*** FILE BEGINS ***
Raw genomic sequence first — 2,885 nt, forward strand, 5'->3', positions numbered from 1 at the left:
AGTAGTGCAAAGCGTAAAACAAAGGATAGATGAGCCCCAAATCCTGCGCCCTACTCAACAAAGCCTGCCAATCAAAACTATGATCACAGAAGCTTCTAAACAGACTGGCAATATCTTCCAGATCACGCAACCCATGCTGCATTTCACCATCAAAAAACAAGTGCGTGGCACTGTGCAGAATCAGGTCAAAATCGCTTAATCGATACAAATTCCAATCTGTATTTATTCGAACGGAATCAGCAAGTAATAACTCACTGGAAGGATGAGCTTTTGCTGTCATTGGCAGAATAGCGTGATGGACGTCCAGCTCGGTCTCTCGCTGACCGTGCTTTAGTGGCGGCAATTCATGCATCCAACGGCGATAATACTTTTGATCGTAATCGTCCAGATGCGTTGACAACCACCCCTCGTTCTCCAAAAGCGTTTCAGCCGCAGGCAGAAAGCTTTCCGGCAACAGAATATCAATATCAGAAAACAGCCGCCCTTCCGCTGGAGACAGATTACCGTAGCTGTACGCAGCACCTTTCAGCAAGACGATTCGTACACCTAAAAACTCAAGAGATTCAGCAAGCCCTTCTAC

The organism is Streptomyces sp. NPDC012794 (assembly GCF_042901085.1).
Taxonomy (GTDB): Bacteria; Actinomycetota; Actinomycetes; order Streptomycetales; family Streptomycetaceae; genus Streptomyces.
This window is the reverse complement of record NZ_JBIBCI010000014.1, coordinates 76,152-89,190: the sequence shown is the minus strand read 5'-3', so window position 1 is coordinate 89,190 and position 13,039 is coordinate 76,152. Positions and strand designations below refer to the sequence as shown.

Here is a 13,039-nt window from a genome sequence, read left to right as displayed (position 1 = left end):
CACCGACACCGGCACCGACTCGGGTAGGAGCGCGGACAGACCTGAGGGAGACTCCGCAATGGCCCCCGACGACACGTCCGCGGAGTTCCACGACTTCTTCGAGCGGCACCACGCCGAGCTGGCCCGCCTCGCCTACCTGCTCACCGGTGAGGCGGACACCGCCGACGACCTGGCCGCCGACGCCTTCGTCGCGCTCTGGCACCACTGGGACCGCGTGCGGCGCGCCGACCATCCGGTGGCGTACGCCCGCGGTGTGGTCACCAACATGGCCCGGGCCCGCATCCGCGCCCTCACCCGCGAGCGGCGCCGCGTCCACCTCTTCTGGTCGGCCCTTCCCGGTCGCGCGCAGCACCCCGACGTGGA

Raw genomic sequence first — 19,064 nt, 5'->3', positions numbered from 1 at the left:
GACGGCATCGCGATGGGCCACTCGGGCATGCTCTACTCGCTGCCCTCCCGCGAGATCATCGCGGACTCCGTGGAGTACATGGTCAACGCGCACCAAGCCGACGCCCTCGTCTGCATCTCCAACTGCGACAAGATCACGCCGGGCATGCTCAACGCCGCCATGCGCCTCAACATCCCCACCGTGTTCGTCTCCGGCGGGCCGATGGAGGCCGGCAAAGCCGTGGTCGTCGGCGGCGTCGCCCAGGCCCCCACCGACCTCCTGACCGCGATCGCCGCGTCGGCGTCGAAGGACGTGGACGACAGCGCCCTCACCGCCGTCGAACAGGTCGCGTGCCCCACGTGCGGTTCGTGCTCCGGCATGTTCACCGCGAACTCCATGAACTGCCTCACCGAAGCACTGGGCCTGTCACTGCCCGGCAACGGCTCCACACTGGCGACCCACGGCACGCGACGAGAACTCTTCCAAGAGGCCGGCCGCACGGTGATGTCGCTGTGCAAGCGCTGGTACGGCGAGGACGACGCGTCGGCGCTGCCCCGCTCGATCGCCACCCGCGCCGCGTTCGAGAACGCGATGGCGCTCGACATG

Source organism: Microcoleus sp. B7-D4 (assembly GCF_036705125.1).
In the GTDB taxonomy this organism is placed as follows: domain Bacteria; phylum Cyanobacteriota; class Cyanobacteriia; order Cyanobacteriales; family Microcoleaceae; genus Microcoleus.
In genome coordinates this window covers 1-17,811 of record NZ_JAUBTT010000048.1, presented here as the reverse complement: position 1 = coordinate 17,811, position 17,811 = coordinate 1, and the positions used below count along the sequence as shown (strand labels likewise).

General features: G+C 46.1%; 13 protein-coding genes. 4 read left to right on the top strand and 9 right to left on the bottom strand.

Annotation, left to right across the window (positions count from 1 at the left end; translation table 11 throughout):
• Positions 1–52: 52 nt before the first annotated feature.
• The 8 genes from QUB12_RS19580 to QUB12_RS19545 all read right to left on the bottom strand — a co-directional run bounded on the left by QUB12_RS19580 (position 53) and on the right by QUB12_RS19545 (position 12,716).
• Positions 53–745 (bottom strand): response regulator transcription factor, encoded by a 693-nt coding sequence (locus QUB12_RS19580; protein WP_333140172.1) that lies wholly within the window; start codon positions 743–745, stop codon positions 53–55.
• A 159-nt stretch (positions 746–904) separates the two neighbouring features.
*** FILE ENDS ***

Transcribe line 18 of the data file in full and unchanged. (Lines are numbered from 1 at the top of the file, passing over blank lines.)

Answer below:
• A 159-nt stretch (positions 746–904) separates the two neighbouring features.